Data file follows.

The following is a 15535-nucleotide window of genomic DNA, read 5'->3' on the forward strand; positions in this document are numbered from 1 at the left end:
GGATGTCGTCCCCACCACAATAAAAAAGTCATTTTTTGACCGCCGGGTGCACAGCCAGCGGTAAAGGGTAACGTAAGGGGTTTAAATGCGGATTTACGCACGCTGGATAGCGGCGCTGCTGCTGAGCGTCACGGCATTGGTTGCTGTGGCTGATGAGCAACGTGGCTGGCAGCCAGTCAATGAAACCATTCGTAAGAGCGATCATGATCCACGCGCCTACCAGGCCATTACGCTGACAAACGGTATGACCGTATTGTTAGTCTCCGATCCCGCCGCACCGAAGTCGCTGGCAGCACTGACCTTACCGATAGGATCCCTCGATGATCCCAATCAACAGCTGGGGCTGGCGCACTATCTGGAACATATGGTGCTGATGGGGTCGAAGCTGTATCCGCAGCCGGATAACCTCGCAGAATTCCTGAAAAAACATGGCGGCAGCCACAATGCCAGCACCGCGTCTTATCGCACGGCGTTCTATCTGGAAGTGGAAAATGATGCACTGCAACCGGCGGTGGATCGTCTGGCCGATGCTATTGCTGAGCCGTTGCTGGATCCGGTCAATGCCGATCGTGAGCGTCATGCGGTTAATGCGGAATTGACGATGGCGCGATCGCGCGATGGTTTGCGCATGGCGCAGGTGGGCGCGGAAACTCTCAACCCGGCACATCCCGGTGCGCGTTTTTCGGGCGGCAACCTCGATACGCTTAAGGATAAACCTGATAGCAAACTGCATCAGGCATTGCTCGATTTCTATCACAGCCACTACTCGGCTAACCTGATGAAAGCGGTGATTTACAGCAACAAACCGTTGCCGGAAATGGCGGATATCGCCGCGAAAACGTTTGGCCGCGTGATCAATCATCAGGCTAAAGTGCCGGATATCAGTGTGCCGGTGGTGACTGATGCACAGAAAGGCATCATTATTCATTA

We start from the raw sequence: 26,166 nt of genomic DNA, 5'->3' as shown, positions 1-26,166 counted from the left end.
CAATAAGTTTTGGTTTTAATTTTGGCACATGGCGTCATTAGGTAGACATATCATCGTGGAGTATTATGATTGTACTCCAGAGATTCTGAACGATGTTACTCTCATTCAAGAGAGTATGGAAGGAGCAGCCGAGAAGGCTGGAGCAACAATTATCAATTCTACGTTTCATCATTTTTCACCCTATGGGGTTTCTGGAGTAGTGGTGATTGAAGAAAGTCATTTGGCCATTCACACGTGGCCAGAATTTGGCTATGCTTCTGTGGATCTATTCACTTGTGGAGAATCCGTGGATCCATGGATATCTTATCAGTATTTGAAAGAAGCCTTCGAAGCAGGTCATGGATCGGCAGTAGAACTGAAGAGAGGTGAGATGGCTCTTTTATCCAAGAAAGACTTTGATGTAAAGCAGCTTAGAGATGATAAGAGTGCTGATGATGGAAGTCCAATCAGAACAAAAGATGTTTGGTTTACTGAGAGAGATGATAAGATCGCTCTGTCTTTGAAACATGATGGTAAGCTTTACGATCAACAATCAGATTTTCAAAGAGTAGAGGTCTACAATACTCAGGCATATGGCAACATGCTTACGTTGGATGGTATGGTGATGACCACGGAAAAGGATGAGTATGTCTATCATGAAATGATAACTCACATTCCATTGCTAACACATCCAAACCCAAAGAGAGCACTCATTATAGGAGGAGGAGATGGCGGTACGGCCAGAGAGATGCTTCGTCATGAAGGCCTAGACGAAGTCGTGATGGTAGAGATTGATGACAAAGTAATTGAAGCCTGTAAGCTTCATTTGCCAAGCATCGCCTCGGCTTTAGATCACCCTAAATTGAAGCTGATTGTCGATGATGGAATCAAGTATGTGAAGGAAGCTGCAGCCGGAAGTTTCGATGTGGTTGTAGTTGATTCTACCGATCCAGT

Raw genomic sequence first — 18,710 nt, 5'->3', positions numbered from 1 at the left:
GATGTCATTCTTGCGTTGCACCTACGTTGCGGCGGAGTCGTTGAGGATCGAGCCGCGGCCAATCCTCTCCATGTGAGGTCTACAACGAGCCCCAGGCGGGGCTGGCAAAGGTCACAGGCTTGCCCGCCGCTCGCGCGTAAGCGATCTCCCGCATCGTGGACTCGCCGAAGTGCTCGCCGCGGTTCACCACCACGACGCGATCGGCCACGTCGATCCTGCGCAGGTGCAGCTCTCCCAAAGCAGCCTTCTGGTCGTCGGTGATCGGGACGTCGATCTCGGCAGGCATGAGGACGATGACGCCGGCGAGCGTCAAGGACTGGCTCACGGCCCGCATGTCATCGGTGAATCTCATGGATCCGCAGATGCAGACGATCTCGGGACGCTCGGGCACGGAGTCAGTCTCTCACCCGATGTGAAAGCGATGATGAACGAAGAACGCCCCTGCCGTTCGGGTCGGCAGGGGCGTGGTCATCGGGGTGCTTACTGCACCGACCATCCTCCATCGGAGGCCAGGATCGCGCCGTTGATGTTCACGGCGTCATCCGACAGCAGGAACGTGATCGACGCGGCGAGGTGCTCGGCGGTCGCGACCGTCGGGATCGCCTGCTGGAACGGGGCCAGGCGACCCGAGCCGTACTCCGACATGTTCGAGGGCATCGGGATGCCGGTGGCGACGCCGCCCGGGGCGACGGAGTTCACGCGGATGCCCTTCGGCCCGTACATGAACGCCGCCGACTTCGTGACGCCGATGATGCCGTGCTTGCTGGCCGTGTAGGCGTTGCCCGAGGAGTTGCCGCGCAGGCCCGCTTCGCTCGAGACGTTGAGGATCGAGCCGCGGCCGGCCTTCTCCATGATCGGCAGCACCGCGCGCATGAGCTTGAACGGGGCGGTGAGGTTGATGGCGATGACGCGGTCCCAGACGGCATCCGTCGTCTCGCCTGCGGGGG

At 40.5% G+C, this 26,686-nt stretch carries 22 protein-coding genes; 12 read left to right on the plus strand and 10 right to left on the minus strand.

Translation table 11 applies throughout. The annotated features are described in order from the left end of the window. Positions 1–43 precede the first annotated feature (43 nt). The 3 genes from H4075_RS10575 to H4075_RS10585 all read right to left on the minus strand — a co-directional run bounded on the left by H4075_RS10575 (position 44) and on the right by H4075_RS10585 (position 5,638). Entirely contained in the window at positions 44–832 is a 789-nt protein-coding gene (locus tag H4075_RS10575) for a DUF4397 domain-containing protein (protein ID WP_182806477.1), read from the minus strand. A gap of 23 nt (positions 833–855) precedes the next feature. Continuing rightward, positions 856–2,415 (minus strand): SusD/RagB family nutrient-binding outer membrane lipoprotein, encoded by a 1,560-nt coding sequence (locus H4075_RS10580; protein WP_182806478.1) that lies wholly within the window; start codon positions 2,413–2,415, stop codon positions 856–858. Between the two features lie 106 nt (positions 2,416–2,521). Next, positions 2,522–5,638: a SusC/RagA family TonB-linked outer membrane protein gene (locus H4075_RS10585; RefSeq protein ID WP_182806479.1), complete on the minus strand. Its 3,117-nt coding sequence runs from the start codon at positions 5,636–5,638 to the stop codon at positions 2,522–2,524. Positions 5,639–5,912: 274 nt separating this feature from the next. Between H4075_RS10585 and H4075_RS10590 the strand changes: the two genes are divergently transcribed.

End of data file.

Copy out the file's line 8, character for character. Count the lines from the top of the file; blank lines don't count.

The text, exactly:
Translation table 11 applies throughout. The annotated features are described in order from the left end of the window. Positions 1–43 precede the first annotated feature (43 nt). The 3 genes from H4075_RS10575 to H4075_RS10585 all read right to left on the minus strand — a co-directional run bounded on the left by H4075_RS10575 (position 44) and on the right by H4075_RS10585 (position 5,638). Entirely contained in the window at positions 44–832 is a 789-nt protein-coding gene (locus tag H4075_RS10575) for a DUF4397 domain-containing protein (protein ID WP_182806477.1), read from the minus strand. A gap of 23 nt (positions 833–855) precedes the next feature. Continuing rightward, positions 856–2,415 (minus strand): SusD/RagB family nutrient-binding outer membrane lipoprotein, encoded by a 1,560-nt coding sequence (locus H4075_RS10580; protein WP_182806478.1) that lies wholly within the window; start codon positions 2,413–2,415, stop codon positions 856–858. Between the two features lie 106 nt (positions 2,416–2,521). Next, positions 2,522–5,638: a SusC/RagA family TonB-linked outer membrane protein gene (locus H4075_RS10585; RefSeq protein ID WP_182806479.1), complete on the minus strand. Its 3,117-nt coding sequence runs from the start codon at positions 5,636–5,638 to the stop codon at positions 2,522–2,524. Positions 5,639–5,912: 274 nt separating this feature from the next. Between H4075_RS10585 and H4075_RS10590 the strand changes: the two genes are divergently transcribed.